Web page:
There is a lack of consensus on the use of terms related to coeliac disease (CD) and gluten. Variability in the use of terminology has led to difficulty when comparing and evaluating clinical studies and research findings. In this issue of Gut, Leffler et al present the latest and most up-to-date re-evaluation of terms used to define coeliac disease and related terms. CD was defined as ‘a chronic small intestinal immune-mediated enteropathy precipitated by exposure to dietary gluten in genetically predisposed individuals’. Classical CD was defined as ‘CD presenting with signs and symptoms of malabsorption. Diarrhoea, steatorrhoea, weight loss or growth failure is required.’ ‘Gluten-related disorders’ is the suggested umbrella term for all diseases triggered by gluten and the term gluten intolerance should not to be used. Other definitions are presented in the paper. This document is a very welcome addition to the literature and we hope that it will harmonise all future research on this important clinical disorder.

A promising new way to treat pancreatic cancer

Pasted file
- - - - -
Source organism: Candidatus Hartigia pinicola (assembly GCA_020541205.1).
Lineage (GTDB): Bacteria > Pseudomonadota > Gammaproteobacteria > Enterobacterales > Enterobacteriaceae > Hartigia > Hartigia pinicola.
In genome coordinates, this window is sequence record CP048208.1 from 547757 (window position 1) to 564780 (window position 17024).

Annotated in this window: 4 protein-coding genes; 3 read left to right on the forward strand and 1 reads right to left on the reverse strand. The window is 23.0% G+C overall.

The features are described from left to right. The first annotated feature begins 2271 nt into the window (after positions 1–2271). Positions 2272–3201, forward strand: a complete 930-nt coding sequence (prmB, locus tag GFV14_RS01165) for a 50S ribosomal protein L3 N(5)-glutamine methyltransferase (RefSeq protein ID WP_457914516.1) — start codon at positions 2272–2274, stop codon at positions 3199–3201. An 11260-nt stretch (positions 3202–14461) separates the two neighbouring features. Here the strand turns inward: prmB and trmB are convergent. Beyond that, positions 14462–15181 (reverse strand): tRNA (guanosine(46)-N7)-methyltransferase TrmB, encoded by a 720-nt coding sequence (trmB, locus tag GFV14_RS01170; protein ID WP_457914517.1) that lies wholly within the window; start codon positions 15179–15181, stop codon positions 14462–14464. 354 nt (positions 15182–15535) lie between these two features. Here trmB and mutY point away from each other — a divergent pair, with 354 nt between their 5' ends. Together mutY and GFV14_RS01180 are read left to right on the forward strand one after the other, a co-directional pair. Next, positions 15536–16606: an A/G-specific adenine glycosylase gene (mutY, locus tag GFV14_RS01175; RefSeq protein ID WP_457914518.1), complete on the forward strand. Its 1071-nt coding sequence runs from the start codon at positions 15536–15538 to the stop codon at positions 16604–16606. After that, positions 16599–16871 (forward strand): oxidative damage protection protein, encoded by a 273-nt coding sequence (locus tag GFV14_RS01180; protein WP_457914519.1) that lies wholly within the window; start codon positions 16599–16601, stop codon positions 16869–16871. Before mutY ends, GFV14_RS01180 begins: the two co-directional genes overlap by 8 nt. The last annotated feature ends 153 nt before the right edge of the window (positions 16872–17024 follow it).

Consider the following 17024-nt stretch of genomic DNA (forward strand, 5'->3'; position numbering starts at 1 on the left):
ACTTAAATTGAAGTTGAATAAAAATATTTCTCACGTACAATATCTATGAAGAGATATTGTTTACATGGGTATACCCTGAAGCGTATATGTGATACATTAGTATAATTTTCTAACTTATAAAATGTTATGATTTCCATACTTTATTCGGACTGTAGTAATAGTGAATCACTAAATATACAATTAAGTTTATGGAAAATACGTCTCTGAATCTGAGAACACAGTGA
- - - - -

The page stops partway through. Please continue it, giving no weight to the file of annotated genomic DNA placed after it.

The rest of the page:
Pancreatic ductal adenocarcinoma (PDA) is among the most lethal cancers and responds minimally to chemotherapy.  The tumour microenvironment in PDA is characterised by hypovascularity and extensive deposits of extracellular matrix (ECM) components. The desmoplastic and hypovascular nature of PDA is believed to contribute to its unique therapeutic resistance in part by impairing efficient drug delivery.  A research team led by Dr Tuveson now shows that hyaluronan (HA), a non-sulphated glycosaminoglycan, is highly abundant in the ECM of human and murine PDA and that enzymatic depletion of HA by PEGPH20 induces re-expansion of PDA blood vessels and increases the ability to deliver chemotherapy to the tumours (figure 2). Most notably, the combination of PEGPH20 and gemcitabine inhibits tumour growth and prolongs survival in a mouse model of PDA. This opens up a new approach to the treatment of PDA.